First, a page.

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Equity and Trusts – Introduction & Historical Origins (2)

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Equity and Trusts – Introduction & Historical Origins (2). Maitland. Other jurisdictions outside of the corpus of the common law jurisdiction of the British Empire have never had the concept of the trust. Legal ownership.

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Presentation Transcript
maitland
Maitland

Other jurisdictions outside of the corpus of the common law jurisdiction of the British Empire have never had the concept of the trust

legal ownership
Legal ownership

In Roman law (from which civil system partly derives) central concept was ‘dominium’: all the rights of ownership concentrated in an individual – essentially the rights to use / to give away / to sell / or to destroy particular property

Whereas English law recognises a complex bundle of rights in respect of particular things that can shared

beneficiary rights
Beneficiary rights

The shift from merely personal rights to proprietary rights brought beneficiaries considerable benefit

For example: where trustees are insolvent what happens to the beneficiaries’ property? Proprietary rights allowed bens to take priority over other creditors

beneficiary rights1
Beneficiary rights

Beneficiaries also cam to enjoy rights of protection against anyone interfering with the property - when it is given away by mistake or taken deliberately

fiduciary duties
Fiduciary duties

Fiduciary duties hold trustees (but now also many others) to certain standards of behaviour in the management of trust property

equity s creativity
Equity’s creativity

Equity lay took rights that existed at common law and split off from it a new bundle or rights in the form of equitable ownership – so that there were now two separate bundles of rights – one at common law and one in equity.

problems in understanding equity
Problems in understanding equity

Judicature Acts of 1873 and 1875 brought equity and law into relation with each other by sharing the same court structure. Since that date arguments using law and/or equity can be heard in the same hearing.

NB – although law and equity are argued together in the same hearing they remain separate system of legal thought.

conscience
“Conscience”

“Conscience” is essentially a Christian concept.

Asking the court to recognise something in conscience is asking that that the court recognise the moral imperative in a given situation

NB – the equitable maxim – he who comes to equity must come with clean hands

living equity
Living equity

“here we are in the world of doctrine, not of neat and tidy rules ... the court in the exercise of this jurisdiction is a court of conscience. Definition is a poor instrument when used to determine whether or not a transaction is unconscionable. This is a question that depends on the facts of the case.”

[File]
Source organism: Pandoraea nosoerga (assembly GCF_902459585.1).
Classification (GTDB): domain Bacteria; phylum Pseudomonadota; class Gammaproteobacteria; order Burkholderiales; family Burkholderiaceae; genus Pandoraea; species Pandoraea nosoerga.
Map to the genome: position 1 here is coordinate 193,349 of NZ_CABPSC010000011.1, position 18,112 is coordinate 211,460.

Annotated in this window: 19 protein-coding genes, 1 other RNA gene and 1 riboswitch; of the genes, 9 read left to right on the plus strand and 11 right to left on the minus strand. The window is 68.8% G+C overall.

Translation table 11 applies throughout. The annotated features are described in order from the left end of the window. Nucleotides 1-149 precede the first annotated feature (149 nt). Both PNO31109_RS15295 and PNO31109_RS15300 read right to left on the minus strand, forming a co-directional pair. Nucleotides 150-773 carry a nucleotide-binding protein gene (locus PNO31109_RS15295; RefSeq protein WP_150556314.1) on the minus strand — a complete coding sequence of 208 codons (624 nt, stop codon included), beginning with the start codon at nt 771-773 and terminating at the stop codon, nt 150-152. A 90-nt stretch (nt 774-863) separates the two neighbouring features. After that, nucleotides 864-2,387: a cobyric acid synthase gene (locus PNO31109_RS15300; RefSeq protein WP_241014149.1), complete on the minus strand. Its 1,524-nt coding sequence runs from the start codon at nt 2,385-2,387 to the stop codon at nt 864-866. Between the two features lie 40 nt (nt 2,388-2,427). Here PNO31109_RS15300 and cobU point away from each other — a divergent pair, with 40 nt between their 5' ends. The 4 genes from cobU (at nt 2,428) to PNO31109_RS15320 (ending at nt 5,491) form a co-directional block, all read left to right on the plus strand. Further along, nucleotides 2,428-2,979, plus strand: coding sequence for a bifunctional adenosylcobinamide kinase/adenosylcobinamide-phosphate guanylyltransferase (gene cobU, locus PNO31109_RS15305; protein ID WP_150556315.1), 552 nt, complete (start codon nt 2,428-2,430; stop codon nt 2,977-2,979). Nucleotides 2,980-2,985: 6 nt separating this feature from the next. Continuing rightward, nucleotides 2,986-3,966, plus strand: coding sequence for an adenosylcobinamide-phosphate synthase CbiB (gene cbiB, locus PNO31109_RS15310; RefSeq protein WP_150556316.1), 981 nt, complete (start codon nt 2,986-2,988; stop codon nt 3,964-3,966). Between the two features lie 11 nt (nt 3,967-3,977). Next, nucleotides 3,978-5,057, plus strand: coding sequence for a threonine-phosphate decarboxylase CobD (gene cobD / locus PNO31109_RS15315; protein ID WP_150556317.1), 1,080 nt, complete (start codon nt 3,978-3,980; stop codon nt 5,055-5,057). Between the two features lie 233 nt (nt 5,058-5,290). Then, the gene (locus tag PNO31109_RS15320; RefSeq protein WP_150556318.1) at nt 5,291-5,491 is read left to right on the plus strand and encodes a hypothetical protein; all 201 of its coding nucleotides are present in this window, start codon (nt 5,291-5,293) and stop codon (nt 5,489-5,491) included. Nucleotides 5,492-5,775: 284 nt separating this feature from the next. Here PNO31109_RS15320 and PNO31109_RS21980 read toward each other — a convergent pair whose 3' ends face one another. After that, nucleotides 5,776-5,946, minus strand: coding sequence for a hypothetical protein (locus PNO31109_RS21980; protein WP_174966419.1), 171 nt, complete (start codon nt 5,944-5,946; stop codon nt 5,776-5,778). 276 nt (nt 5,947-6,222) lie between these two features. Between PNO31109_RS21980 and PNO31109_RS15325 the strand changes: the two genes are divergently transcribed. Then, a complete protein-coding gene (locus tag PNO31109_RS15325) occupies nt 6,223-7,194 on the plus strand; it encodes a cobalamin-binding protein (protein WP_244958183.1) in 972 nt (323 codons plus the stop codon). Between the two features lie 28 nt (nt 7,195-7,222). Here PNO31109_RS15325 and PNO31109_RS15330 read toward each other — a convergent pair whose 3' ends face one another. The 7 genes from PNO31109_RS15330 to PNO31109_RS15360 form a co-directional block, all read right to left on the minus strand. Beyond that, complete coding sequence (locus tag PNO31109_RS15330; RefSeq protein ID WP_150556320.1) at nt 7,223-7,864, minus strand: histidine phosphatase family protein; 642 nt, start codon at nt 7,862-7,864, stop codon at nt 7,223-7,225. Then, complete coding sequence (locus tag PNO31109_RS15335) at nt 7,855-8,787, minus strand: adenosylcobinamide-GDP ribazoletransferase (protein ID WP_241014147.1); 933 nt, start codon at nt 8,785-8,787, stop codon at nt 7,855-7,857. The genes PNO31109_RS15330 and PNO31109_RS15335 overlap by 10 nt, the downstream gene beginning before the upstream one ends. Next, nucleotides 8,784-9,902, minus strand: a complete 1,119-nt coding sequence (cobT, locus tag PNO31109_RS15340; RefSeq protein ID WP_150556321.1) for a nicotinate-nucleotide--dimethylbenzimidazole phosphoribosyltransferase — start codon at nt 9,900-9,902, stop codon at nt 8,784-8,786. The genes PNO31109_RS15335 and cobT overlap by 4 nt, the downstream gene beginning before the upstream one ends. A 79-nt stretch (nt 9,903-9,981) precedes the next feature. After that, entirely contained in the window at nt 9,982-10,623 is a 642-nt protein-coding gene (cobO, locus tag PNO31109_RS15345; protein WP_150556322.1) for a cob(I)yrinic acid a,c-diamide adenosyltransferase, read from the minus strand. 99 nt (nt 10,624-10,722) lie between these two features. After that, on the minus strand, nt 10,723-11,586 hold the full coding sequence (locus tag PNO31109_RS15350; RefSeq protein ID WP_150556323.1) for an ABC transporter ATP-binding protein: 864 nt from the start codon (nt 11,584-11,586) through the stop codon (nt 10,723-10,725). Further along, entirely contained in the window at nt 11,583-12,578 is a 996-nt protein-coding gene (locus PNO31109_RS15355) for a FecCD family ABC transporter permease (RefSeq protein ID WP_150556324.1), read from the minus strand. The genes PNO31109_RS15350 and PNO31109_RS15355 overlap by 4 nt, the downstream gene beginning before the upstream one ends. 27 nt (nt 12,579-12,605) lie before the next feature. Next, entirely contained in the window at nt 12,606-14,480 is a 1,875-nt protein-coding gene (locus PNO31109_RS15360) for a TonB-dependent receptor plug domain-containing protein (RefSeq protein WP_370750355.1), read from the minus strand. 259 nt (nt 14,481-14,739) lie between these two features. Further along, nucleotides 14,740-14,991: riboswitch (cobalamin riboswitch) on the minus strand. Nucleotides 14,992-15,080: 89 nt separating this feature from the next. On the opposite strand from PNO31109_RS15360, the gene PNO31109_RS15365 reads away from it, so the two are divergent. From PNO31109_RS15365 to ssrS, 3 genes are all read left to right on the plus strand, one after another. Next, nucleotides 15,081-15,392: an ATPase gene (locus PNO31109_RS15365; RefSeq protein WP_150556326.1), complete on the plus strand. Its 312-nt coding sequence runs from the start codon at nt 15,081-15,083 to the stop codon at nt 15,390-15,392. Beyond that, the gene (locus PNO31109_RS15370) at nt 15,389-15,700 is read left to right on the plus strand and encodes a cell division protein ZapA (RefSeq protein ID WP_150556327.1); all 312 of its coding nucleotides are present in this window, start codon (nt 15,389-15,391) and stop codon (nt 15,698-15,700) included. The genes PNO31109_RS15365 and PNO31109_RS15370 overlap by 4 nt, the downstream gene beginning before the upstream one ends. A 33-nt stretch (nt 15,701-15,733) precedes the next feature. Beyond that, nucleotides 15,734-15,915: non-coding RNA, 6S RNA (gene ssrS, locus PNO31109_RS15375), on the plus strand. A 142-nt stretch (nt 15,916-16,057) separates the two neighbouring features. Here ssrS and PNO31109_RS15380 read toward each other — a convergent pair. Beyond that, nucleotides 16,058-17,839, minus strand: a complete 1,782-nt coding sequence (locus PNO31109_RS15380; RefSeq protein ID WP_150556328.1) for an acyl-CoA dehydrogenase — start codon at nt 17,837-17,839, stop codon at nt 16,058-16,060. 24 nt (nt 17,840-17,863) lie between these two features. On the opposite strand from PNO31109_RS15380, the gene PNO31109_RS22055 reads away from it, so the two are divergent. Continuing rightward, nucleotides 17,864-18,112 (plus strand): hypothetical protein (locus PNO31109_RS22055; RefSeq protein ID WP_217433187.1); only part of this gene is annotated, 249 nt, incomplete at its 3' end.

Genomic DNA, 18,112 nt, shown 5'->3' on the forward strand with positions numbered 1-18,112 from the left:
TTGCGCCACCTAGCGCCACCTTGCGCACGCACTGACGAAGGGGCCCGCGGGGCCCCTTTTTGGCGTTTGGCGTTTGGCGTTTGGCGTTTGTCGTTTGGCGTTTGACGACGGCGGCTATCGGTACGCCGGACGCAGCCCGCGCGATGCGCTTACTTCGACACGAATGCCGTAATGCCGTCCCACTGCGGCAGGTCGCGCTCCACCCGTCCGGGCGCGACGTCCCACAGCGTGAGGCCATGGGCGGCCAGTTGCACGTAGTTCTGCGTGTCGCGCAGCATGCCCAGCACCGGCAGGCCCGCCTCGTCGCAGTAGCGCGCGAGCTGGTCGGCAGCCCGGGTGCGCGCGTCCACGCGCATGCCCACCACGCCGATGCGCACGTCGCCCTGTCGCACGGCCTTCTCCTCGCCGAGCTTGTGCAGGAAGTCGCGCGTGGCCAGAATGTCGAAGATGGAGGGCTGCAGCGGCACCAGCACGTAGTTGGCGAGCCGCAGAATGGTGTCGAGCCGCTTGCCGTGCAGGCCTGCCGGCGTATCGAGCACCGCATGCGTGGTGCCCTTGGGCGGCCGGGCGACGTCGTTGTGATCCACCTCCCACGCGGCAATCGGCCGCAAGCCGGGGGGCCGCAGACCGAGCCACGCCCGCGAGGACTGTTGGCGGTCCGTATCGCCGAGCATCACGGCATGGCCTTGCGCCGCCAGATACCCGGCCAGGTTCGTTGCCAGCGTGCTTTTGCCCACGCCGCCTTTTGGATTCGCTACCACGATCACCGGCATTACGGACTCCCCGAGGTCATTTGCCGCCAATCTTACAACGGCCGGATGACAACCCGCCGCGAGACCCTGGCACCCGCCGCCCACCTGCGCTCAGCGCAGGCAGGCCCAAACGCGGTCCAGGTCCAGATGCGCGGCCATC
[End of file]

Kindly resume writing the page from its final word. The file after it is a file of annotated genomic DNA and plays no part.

Lord Scarman: National Westminster Bank PLC v Morgan [1985] 2 WLR 588 at 602. See also Pennington and another v Waine and others [2002] EWCA Civ 227. Tinsley v Milligan [1992] 2 All ER 391

equity s creativity1
Equity’s creativity
  • It would recognise a claim which was not recognised at law
  • It could be utilised for people who could not hold legal title

It was used to develop new juridical entities specifically the trust

  • It has had a important role in developing other types of remedy
changing equity
Changing equity

Equity is concerned to do “justice in conscience”

But – concept in practice is subject both to competing claims and is now very different from the position that prevailed before the coming of the modern market economy

trusts not trust
“Trusts”not “trust”

NB many different contexts and forms the trust has taken and may yet take – for example pension funds and offshore fiscal devices – but also – it is simply not possible to extrapolate a doctrine of trusts that fits all their various forms

social justice
Social justice

Something to consider: why is it that equity did not become a plank in a wider scheme of social justice?

two quotes
Two quotes

“There cannot be a more useful set of men to the public nor a more unthinking sort of people than common sailors who, as soon as ever they get on shore, for the sake of a little immediate pleasure are willing to part with their right to anything in expectation, for a very little in possession … I do not say that every contract with a sailor is void, or ought to be set aside, but every contract with them must be fair.” Lord Hardwicke in Baldwin & Alder v Rochford (1748) 1 Wils. KB.229

“It must not be forgotten that you are not to extend arbitrarily those rules which say that a given contract is void as being against public policy, because if there is one thing which more than another public policy requires it is that men of full age and competent understanding shall have the utmost liberty of contracting and that their contracts when entered into freely and voluntarily shall be held sacred and shall be reinforced by the Courts of Justice. Therefore you have this paramount public policy to consider that you are not lightly to interfere with the freedom of contract.” Sir George Jessel MR in Printing and Numerical Register Company v Sampson (1875) LR 19 Eq 465

sailor s case
Sailor’s case

Sailors would sometimes sell future rights rights to e.g. prize money for much less than there value just to realise some cash

contrast
Contrast

The two quotes usefully illustrate a point of contrast between two different views of society: 18th Century paternalism and 19th C Liberalism